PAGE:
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Pit membranes of Ephedra resemble gymnosperms more than angiospermsAuthor(s): Roland Dute; Lauren Bowen; Sarah Schier; Alexa Vevon; Troy Best; Maria Auad; Thomas Elder; Pauline Bouche; Steven Jansen
Source: International Association of Wood Anatomists 35(3), 217-235
Publication Series: Scientific Journal (JRNL)
Station: Southern Research Station
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DescriptionBordered pit pairs of Ephedra species were characterized using different types of microscopy. Pit membranes contained tori that did not stain for lignin. SEM and AFM views of the torus surface showed no plasmodesmatal openings, but branched, secondary plasmodesmata were occasionally noted using TEM in conjunction with ultrathin sections. The margo consisted of radial microfibrils as well as finer diameter tangential fibrils. The former formed fascicles of fibrils that merged into even thicker buttresses during the act of pit membrane aspiration. AFM showed a discontinuous layer of non-microfibrillar material on the surface of both torus and margo. It is hypothesized that this material is responsible for adhesion of the pit membrane to the surface of the pit border during the process of aspiration. Taken as a whole, intervascular pit membranes of Ephedra more closely resemble those of conifers than those of torus-bearing pit membranes of angiosperms.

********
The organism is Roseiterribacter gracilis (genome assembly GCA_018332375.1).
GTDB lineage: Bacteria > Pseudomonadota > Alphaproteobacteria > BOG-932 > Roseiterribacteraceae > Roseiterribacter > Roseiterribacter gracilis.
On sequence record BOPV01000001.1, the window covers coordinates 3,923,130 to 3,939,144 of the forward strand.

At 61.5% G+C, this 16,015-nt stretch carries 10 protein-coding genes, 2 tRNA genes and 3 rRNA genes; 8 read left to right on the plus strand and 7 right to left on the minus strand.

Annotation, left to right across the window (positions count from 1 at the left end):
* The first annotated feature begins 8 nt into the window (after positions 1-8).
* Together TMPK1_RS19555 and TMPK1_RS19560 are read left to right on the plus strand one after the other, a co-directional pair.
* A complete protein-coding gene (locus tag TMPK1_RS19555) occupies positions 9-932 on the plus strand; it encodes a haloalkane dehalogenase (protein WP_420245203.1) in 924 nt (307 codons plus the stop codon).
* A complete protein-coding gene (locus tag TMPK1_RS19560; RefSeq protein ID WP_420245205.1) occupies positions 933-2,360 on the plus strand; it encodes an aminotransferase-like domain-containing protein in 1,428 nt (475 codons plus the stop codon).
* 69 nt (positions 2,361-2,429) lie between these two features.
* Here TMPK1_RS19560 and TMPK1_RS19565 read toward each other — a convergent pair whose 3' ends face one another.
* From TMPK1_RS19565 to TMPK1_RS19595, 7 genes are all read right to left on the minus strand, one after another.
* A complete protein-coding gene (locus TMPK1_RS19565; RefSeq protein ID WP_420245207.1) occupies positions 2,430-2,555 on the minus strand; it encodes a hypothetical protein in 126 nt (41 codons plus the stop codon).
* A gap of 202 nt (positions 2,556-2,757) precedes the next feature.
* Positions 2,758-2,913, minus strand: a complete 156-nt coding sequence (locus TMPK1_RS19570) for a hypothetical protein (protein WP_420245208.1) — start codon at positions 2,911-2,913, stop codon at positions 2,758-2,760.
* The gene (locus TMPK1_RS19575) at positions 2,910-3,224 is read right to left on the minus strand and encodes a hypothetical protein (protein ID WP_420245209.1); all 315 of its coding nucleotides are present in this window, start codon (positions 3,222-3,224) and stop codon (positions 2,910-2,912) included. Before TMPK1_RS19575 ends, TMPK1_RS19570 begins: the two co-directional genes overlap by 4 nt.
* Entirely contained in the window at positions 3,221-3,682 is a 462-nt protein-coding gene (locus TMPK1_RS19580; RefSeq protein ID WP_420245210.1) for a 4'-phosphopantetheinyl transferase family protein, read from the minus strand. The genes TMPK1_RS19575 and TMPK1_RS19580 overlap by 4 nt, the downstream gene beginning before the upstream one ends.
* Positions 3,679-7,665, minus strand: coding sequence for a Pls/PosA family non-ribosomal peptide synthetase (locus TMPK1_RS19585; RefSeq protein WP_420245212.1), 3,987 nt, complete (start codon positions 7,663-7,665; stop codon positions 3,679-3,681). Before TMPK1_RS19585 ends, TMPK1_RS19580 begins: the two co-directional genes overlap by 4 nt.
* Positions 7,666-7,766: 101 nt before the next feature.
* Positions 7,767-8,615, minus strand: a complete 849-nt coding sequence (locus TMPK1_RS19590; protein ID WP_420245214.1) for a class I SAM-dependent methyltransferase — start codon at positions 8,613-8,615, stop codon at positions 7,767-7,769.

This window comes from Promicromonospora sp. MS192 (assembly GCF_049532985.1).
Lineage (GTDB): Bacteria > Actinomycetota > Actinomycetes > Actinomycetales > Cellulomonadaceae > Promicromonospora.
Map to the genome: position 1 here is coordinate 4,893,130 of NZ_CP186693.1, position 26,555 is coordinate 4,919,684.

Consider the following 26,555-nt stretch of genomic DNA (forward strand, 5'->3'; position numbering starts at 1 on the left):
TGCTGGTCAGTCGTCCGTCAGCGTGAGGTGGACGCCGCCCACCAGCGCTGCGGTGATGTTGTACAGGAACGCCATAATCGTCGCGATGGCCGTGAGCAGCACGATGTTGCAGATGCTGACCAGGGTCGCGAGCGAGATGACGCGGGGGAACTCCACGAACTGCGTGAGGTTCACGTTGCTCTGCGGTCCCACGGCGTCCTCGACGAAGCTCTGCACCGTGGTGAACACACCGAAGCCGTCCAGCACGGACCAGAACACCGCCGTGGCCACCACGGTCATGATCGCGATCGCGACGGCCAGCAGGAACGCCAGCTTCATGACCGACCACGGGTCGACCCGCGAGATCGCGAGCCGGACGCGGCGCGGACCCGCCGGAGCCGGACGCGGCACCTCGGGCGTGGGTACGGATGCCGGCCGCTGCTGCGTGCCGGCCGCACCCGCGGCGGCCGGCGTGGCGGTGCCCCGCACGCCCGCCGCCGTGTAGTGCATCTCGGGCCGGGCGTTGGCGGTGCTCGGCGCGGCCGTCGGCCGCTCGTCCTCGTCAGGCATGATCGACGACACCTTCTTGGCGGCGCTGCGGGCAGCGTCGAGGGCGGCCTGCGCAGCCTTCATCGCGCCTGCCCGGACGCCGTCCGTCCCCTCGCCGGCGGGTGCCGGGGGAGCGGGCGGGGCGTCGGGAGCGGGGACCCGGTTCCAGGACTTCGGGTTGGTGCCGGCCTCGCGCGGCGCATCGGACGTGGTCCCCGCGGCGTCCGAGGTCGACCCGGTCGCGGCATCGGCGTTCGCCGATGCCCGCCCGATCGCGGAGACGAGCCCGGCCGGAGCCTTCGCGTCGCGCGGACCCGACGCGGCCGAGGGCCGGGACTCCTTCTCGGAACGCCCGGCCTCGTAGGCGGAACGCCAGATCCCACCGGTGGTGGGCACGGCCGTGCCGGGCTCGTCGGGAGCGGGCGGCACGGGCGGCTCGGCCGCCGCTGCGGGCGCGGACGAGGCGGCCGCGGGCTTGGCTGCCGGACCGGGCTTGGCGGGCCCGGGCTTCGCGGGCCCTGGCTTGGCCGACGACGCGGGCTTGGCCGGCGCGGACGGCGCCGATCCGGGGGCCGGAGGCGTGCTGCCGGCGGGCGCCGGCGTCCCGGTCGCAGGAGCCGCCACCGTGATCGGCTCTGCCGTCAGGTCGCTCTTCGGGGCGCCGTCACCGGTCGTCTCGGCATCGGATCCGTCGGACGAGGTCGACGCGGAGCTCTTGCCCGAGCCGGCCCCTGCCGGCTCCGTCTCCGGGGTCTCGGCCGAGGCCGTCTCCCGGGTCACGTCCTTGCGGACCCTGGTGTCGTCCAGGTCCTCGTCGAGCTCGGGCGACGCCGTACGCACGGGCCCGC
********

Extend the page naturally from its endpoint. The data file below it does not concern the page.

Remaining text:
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CitationDute, Roland R.; Bowen, Lauren A.; Schier, Sarah; Vevon, Alexa G.; Best, Troy L.; Auad, Maria; Elder; Thomas; Bouche, Pauline; Jansen, Steven. 2014. Pit membranes of ephedra resemble gymnosperms more than angiosperms. International Association of Wood Anatomists 35(3), 217-235 19 p.
KeywordsKeywords: Atomic force microscopy, margo, plasmodesmata, scanning electron microscopy, torus, transmission electron microscopy.
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